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Speaker Johnson insists Trump not calling the shots on the border deal: ‘Of course not’

House Speaker Mike Johnson is adamant that former President Donald Trump is not calling the shots for congressional Republicans’ opposition to the Senate border deal.

“Of course not. He’s not calling those shots. I am calling the shots for the House,” Johnson (R-La.) told NBC’s “Meet the Press” on Sunday when asked. “That’s our responsibility. And I have been [saying] this far longer than President Trump has.”

Democrats have accused Republicans of trying to derail the deal in order to deny President Biden a critical legislative victory and boost Trump’s 2024 general election prospects.

Trump has repeatedly admonished the agreement both publicly and privately in talks with GOP lawmakers, describing it at one point as a “horrible open borders betrayal of America.”

Johnson endorsed Trump last year, as have all of the top House Republican leaders.

The text of the border deal had not been released as of the time Johnson sat down for the NBC interview, but is expected later in the day Sunday.

“What we’re saying is you have to stem the flow. The President has executive authority right now,” Johnson added. “He could close the border literally overnight but he refuses to do it.”

Last October Biden unveiled a sprawling $106 billion supplemental package request featuring funding for war-torn Israel as well as Ukraine and the border, which Republicans demanded be included.

Republicans, who have been deeply divided internally on additional aid to Ukraine, slammed the border security provisions as woefully inadequate, prompting Senate negotiators to iron out a deal.

While the text hadn’t yet been released, details of it, seen by The Post revealed it would create an authority to automatically reject migrants trying to enter the US once crossings exceed 5,000 in a day.

Many prominent Republican detractors such as Sen. Ted Cruz (R-Texas) have contended that it tolerates too much illegal crossing into the US.

On Saturday Johnson announced that the House will vote on a standalone $17.6 billion package for Israel without spending cuts attached, as he previously demanded.

The package, which does not include additional support for Ukraine, has been seen as a way of countering the broader supplemental that featured the border provisions.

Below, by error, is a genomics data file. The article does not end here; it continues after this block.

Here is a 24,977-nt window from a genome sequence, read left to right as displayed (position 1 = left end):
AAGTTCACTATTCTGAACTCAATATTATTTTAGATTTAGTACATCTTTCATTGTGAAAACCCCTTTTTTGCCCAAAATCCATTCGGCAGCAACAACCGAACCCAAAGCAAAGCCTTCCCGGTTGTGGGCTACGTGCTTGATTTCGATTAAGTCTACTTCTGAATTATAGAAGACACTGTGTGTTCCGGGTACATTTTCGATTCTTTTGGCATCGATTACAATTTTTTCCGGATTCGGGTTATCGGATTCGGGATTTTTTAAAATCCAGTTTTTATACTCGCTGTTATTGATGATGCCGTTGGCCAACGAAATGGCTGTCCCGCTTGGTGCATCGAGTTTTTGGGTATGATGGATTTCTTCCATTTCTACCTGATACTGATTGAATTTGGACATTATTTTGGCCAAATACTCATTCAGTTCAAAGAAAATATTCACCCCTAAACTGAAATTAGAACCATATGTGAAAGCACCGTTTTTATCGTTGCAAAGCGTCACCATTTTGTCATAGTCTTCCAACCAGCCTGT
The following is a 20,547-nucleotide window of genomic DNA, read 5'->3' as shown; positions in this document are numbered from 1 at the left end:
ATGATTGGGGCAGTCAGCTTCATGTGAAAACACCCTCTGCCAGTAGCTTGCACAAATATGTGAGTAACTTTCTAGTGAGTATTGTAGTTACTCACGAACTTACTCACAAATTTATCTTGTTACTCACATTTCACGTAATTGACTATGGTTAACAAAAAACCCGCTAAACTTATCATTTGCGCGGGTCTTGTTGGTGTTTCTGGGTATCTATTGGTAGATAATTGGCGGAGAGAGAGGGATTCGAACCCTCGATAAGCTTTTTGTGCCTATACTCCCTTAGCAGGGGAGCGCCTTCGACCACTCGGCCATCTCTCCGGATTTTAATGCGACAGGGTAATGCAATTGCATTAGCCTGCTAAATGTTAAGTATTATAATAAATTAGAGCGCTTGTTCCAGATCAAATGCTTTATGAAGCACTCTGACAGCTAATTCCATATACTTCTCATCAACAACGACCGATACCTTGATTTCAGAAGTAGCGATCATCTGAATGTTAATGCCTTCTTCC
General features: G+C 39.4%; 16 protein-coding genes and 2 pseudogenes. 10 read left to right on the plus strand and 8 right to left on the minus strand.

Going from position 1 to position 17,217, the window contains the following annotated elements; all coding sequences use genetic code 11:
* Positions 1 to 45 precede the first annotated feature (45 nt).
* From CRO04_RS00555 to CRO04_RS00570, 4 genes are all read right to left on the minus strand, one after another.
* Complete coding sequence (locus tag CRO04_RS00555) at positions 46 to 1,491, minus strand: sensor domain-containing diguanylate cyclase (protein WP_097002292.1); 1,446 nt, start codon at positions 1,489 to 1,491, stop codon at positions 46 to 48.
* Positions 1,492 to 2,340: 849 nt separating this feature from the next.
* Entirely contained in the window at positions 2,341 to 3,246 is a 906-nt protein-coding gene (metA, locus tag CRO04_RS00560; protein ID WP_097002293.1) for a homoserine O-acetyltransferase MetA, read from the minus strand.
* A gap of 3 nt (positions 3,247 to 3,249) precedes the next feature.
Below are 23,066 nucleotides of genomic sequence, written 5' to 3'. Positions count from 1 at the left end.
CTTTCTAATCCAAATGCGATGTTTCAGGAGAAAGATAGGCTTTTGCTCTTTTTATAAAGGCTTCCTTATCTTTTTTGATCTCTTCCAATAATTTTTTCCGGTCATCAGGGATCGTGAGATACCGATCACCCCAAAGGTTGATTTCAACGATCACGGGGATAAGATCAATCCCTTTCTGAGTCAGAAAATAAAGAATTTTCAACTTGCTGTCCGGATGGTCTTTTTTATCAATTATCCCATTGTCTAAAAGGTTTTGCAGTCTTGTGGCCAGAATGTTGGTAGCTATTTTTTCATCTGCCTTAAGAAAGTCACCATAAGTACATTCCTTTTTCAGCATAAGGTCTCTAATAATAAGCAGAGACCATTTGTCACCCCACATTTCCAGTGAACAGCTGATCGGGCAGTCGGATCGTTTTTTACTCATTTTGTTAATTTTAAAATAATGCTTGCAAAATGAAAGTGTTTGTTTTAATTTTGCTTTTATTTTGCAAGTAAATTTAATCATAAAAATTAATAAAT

On Saturday Johnson announced that the House will vote on a standalone $17.6 billion package for Israel without spending cuts attached, as he previously demanded.

“Instead of working in a bipartisan way, House Republicans are playing a political game that does nothing to secure the border, nothing to help the people of Ukraine, and denies humanitarian assistance to Palestinian civilians,” the White House fired back late Saturday.

“The Administration strongly opposes their proposal.”

Last Wednesday, the House Homeland Security Committee green-lit two articles of impeachment against Homeland Security Secretary Alejandro Mayorkas over alleged dereliction of duty and lying to Congress

The Biden administration has recoiled at the move, dismissing it as a partisan venture. Mayorkas’ team fiercely disputed allegations that he lied to Congress and insisted he’s complied with the law while also stressing that none of his predecessors had the border fully locked down either.

Johnson, who twice helped Trump fight impeachment efforts against him, defended the move.

“What we’re suggesting here is that Secretary Mayorkas has openly defied federal law,” he said. “He has also lied to Congress. He has misrepresented facts over and over.”

“Desperate times call for desperate measures. And that’s where we are.”

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